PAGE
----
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Wil Anderson’s management, Kevin Whyte‘s Token Artists, released this statement after the drama:
Wil Anderson took a Qantas flight to Wagga Wagga this afternoon to perform his stand-up show Critically Wil.
Wil has osteoarthritis and an exit row seat was booked to ensure comfort ahead of this evening’s gig. A flight attendant questioned If he should be sitting near an emergency door and moved him from that seat, which he objected to.
A misunderstanding took place and on arrival in Wagga Wagga he cooperated with the local police who took him to the station. After 10 minutes of enquiries he was released without charge and performed his show as scheduled.
Delta Goodrem has hit out at the “faceless cowards” at Woman’s Day who have a “relentless” fascination with writing negative stories about her, reports News Corp’s Cameron Adams.
Goodrem sent messages of support to Rebel Wilson after she won her court case against the magazine.
“A lot of people in the industry were watching this case with interest,” Goodrem said. “To see Rebel stand up to bullies has been incredible to watch. She’s made a really important moment happen in Australia.”
Woman’s Day’s most recent story about Goodrem claimed she was being a diva on the set of The Voice, insisting on specific food being spoonfed to her.
“I mean saying I am being spoonfed on the set is ridiculous to the extreme. There’s absolutely no truth in it at all,” Goodrem said.
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US private equity firms TPG Capital and Hellman & Friedman could lob formal bids for Fairfax Media within a fortnight, reports The AFR’s Max Mason.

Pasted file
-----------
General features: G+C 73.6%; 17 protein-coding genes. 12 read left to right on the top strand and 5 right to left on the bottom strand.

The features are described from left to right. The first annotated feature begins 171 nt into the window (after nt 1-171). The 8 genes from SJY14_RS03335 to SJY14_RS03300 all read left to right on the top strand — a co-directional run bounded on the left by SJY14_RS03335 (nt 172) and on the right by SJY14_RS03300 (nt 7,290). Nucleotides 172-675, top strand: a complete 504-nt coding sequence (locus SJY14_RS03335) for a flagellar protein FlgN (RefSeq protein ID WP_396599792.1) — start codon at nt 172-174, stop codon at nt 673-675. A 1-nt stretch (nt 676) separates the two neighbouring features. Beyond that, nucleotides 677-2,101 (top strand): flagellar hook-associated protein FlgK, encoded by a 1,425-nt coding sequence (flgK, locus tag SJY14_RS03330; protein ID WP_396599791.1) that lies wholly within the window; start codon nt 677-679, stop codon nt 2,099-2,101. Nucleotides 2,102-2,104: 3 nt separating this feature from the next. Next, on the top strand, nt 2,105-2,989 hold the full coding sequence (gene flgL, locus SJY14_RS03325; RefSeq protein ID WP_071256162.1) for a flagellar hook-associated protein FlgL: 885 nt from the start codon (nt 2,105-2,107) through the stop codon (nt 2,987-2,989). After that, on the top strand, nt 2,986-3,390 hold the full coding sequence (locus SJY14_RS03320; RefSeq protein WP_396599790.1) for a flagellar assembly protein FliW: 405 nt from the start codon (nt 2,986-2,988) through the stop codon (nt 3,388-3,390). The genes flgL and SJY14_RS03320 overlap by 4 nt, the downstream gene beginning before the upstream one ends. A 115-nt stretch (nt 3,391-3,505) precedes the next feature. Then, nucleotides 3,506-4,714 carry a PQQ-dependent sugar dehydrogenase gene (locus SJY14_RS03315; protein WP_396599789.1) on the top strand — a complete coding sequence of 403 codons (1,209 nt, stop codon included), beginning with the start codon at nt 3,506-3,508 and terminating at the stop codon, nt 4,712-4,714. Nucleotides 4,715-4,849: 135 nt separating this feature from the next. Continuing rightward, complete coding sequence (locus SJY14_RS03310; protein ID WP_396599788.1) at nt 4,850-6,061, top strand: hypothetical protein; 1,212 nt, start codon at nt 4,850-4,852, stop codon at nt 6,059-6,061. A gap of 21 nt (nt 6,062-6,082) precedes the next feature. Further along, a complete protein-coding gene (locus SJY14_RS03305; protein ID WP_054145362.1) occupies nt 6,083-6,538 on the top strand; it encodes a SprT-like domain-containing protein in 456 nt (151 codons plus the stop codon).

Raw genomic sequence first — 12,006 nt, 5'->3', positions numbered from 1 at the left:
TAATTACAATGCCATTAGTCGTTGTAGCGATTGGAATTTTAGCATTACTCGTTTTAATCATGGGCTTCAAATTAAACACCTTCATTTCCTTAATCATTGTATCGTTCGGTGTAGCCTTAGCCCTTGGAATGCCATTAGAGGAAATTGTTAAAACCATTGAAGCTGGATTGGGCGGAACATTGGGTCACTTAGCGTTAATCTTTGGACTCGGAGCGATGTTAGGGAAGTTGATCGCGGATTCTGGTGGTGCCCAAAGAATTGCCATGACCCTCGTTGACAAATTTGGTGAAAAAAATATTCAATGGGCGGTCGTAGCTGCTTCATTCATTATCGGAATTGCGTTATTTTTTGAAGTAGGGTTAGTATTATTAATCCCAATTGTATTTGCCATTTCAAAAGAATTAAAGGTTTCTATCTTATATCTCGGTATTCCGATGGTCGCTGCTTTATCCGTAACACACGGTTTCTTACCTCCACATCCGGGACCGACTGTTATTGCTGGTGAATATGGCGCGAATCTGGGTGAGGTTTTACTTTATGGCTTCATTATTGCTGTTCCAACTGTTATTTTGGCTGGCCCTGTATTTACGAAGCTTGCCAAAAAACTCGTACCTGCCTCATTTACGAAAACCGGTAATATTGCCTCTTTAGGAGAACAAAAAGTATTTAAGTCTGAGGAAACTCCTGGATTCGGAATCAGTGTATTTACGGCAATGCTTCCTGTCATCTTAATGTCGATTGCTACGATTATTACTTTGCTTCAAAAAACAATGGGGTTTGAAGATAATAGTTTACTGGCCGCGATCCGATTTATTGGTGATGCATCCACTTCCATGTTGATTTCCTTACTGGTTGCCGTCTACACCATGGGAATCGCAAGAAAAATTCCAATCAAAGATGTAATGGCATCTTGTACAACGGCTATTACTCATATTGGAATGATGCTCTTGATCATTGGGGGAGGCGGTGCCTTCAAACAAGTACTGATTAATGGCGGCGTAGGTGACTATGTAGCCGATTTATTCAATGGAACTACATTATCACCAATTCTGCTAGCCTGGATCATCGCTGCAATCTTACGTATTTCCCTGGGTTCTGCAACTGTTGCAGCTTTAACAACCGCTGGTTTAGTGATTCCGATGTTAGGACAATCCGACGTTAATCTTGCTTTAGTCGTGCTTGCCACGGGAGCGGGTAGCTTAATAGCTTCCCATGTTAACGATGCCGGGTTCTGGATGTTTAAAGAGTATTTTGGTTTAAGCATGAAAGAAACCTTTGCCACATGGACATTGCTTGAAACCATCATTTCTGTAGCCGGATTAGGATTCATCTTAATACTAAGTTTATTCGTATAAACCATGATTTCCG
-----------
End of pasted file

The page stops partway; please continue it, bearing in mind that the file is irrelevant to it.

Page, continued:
It comes as the publisher confirmed it has received interest from John Singleton and Mark Carnegie for Fairfax’s 54% stake in Macquarie Radio, home of AM radio stations 3AW, 2GB and Alan Jones.
Both TPG and H&F began due diligence in Fairfax’s data room in late May to go through the numbers for their bids.
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Telstra chairman John Mullen has vowed his company will maintain its access to Foxtel’s content under a new ownership structure for the pay-TV group, which is expected to see the telco retain a significant cornerstone interest in the company, reports The Australian’s Damon Kitney.
In the wake of Foxtel’s move last week to relaunch its subscription video on-demand service under the name Foxtel Now, with a new operating interface, Mullen said Telstra was “very committed” to Foxtel but remained open to selling down its interest as part of a repositioning of the pay-TV group.
Telstra has a 50% stake in Foxtel, while the other half of the company is owned by News Corporation.
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REA Group chairman Hamish McLennan has joined digital ad network Tiger Pistol as an adviser to help fuel the Australian startup’s next leg of growth, reports The Australian’s Darren Davidson.
Tiger Pistol’s founders said they planned to tap into McLennan’s knowledge and experience to help the firm bridge the gap from being a startup to becoming a business of scale.